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Animal lovers helping the Village Animal Shelter

By June 13th, 2022No Comments

By Thomas G. Wolfe, Managing Director of Phillips Murrah P.C.

I’m reaching out to you as a fellow animal lover to make you aware of The Village Animal Shelter and to ask for your help to make much-needed improvements on behalf of the animals that find themselves there.

Early last summer, I read an article in the newspaper about The Village Animal Shelter and a woman named Cheryl Steckler (who runs The Pet Limousine in OKC), who was looking for volunteers to help walk and provide human interaction with dogs (and cats, but mostly dogs) that were confined there, sometimes for months on end and with no real hope in sight. Thinking Cheryl would be inundated with calls, like any reluctant volunteer, I waited a couple of weeks before I called her to see if I could assist.

Glad for the offer, she invited me to come see the shelter and meet some of the dogs. Cheryl is the driving force behind this, and I am only doing what I can to assist.

Sheltered dog behind fenceThe shelter was built in the mid-eighties, and it shows. It’s small, with only 6 cells for dogs and an even smaller area for cat cages. Inside the concrete-floored shelter, dogs spend most days in cages. On weekdays, weather permitting, they are allowed outside in small concrete runs. Most distressing, on weekends they are caged for 23 hours a day. Shelter employees are good people, but a lack of resources makes for a dire situation.

Making Things Better

To try to make the situation at least somewhat tolerable, volunteers purchased dog cots and some toys for each of the cages. Though the Village employees who run the shelter are really good people and do what they can, the situation is dire due to the aged state of the shelter and lack of resources.

So, Cheryl and I (but mostly Cheryl,) put together a small group of volunteers to try to make things better – now called the Village Animal League (”VAL”).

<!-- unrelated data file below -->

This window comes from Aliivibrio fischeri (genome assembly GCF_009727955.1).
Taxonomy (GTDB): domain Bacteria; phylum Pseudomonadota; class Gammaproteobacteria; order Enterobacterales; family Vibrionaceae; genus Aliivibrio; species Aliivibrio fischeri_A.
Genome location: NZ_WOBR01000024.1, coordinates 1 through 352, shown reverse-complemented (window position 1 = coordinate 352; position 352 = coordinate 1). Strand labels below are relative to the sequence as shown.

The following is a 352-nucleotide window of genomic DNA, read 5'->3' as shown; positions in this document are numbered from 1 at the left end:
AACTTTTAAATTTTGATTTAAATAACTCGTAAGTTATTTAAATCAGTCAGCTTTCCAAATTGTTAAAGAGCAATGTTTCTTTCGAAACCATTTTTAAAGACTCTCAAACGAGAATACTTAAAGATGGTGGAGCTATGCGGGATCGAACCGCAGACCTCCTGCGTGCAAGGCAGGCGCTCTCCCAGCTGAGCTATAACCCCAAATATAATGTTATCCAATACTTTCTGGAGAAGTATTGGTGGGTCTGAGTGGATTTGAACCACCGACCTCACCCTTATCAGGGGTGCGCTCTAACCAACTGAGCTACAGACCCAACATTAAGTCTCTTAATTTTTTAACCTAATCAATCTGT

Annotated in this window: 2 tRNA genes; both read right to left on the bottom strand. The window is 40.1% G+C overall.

The Village City Council has been very helpful and has worked hard to help us make things better. In addition to allowing the dogs to be walked during the week between 10 a.m.-3 p.m. and weekends early in the morning, the City Council has allowed Dr. Park (Britton Road Vet-Clinic) to administer vaccines, and we’ve engaged the Oklahoma Humane Society for spaying and neutering.

We’ve also had a number of dogs either directly adopted or transported to other states for adoption.

Sleeping shelter rescue dog

Emma enjoying some sleep at her new home after being adopted.

One of our favorite success stories is Emma, a pit-mix. Emma was in the shelter for 4 months, often by herself, going the first 3 months without walks or any human contact beyond the workers who cleaned her cell in the mornings and gave her food and water. Because the City Council worked with us, we got her vaccinated, spayed and adopted.

More Can Be Done

As time passed and we began to interact with the dogs on a regular basis, the goals of the volunteer group expanded. We decided that what we were doing wasn’t enough, and that the shelter itself needed to be reconstituted to reflect a higher standard of care.

I went to a friend, Jim Abernathy, who, in addition to being a Village resident, is a great guy, a home-builder and dog lover. Jim helped design modifications to the existing structure that would provide for better, humane conditions for the dogs, including modern cages, access to the outdoors, natural lighting, sanitary drainage, better flooring, and a play area with synthetic grass.

If you wonder about the current state of humanity, this part of the story will make you feel better. The total cost to complete Jim’s plan is approximately $94k, but fully 1/2 of the total cost, or $47k, is being donated from the Construction industry: Jim Abernathy Homes; Midwest Wrecking; Moon Decorative Concrete; Chad Cramer, Evolve Design; Roman Castillo; Jenco Roof, McConnell Masonry; Pella Windows; Keith Bailey Plumbing; Oklahoma Air Conditioning; Trek Electric, Jack and Billy Krepps; Absolute Water Proofing; and Red River Fence. The City of The Village also graciously allocated $28K.

NOW WE NEED YOU TO DONATE!! The Oklahoma Humane Society is accepting donations for this project through The Village Animal Shelter so that donations will be tax deductible.

Here’s How to Donate

  • Make checks payable to Oklahoma Humane Society, write in the memo line: “Village Animal League” or “VAL Fund,” and mail to PO Box 18471, OK 73154.
  • To donate online, go to, click the “Donate Now” button, reference “Village Animal League” or “VAL Fund.”
  • Or, call 405-286-1229.

Thank you,


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